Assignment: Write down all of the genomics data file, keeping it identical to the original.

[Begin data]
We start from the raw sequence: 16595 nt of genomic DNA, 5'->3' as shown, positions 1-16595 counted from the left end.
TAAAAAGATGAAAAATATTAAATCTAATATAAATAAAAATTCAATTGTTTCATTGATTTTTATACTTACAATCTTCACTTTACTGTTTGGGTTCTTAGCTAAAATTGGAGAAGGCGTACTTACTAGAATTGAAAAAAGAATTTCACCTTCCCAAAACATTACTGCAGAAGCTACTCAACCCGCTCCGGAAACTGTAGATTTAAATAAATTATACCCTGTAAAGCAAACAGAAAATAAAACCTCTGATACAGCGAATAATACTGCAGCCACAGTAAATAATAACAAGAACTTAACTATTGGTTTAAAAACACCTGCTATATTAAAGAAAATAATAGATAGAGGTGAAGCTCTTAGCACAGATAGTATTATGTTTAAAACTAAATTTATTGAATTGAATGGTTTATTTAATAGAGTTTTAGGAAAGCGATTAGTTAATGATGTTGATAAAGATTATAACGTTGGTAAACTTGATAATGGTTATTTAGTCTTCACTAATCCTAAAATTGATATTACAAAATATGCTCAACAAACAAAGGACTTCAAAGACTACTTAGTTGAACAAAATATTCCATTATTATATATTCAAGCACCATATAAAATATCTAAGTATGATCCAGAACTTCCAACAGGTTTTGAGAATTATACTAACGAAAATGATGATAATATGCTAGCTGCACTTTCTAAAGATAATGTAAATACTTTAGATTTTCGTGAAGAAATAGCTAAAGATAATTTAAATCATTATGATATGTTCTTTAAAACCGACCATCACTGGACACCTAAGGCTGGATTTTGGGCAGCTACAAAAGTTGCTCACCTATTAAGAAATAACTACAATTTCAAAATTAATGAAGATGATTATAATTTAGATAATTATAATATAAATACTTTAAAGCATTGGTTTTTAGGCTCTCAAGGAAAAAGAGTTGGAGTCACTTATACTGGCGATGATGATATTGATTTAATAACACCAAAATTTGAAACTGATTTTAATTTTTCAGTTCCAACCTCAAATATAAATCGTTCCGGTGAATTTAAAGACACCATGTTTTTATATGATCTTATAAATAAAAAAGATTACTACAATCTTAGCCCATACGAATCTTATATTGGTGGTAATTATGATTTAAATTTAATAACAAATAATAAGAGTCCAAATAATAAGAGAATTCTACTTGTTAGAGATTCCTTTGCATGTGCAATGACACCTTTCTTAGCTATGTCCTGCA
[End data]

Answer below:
We start from the raw sequence: 16595 nt of genomic DNA, 5'->3' as shown, positions 1-16595 counted from the left end.
TAAAAAGATGAAAAATATTAAATCTAATATAAATAAAAATTCAATTGTTTCATTGATTTTTATACTTACAATCTTCACTTTACTGTTTGGGTTCTTAGCTAAAATTGGAGAAGGCGTACTTACTAGAATTGAAAAAAGAATTTCACCTTCCCAAAACATTACTGCAGAAGCTACTCAACCCGCTCCGGAAACTGTAGATTTAAATAAATTATACCCTGTAAAGCAAACAGAAAATAAAACCTCTGATACAGCGAATAATACTGCAGCCACAGTAAATAATAACAAGAACTTAACTATTGGTTTAAAAACACCTGCTATATTAAAGAAAATAATAGATAGAGGTGAAGCTCTTAGCACAGATAGTATTATGTTTAAAACTAAATTTATTGAATTGAATGGTTTATTTAATAGAGTTTTAGGAAAGCGATTAGTTAATGATGTTGATAAAGATTATAACGTTGGTAAACTTGATAATGGTTATTTAGTCTTCACTAATCCTAAAATTGATATTACAAAATATGCTCAACAAACAAAGGACTTCAAAGACTACTTAGTTGAACAAAATATTCCATTATTATATATTCAAGCACCATATAAAATATCTAAGTATGATCCAGAACTTCCAACAGGTTTTGAGAATTATACTAACGAAAATGATGATAATATGCTAGCTGCACTTTCTAAAGATAATGTAAATACTTTAGATTTTCGTGAAGAAATAGCTAAAGATAATTTAAATCATTATGATATGTTCTTTAAAACCGACCATCACTGGACACCTAAGGCTGGATTTTGGGCAGCTACAAAAGTTGCTCACCTATTAAGAAATAACTACAATTTCAAAATTAATGAAGATGATTATAATTTAGATAATTATAATATAAATACTTTAAAGCATTGGTTTTTAGGCTCTCAAGGAAAAAGAGTTGGAGTCACTTATACTGGCGATGATGATATTGATTTAATAACACCAAAATTTGAAACTGATTTTAATTTTTCAGTTCCAACCTCAAATATAAATCGTTCCGGTGAATTTAAAGACACCATGTTTTTATATGATCTTATAAATAAAAAAGATTACTACAATCTTAGCCCATACGAATCTTATATTGGTGGTAATTATGATTTAAATTTAATAACAAATAATAAGAGTCCAAATAATAAGAGAATTCTACTTGTTAGAGATTCCTTTGCATGTGCAATGACACCTTTCTTAGCTATGTCCTGCA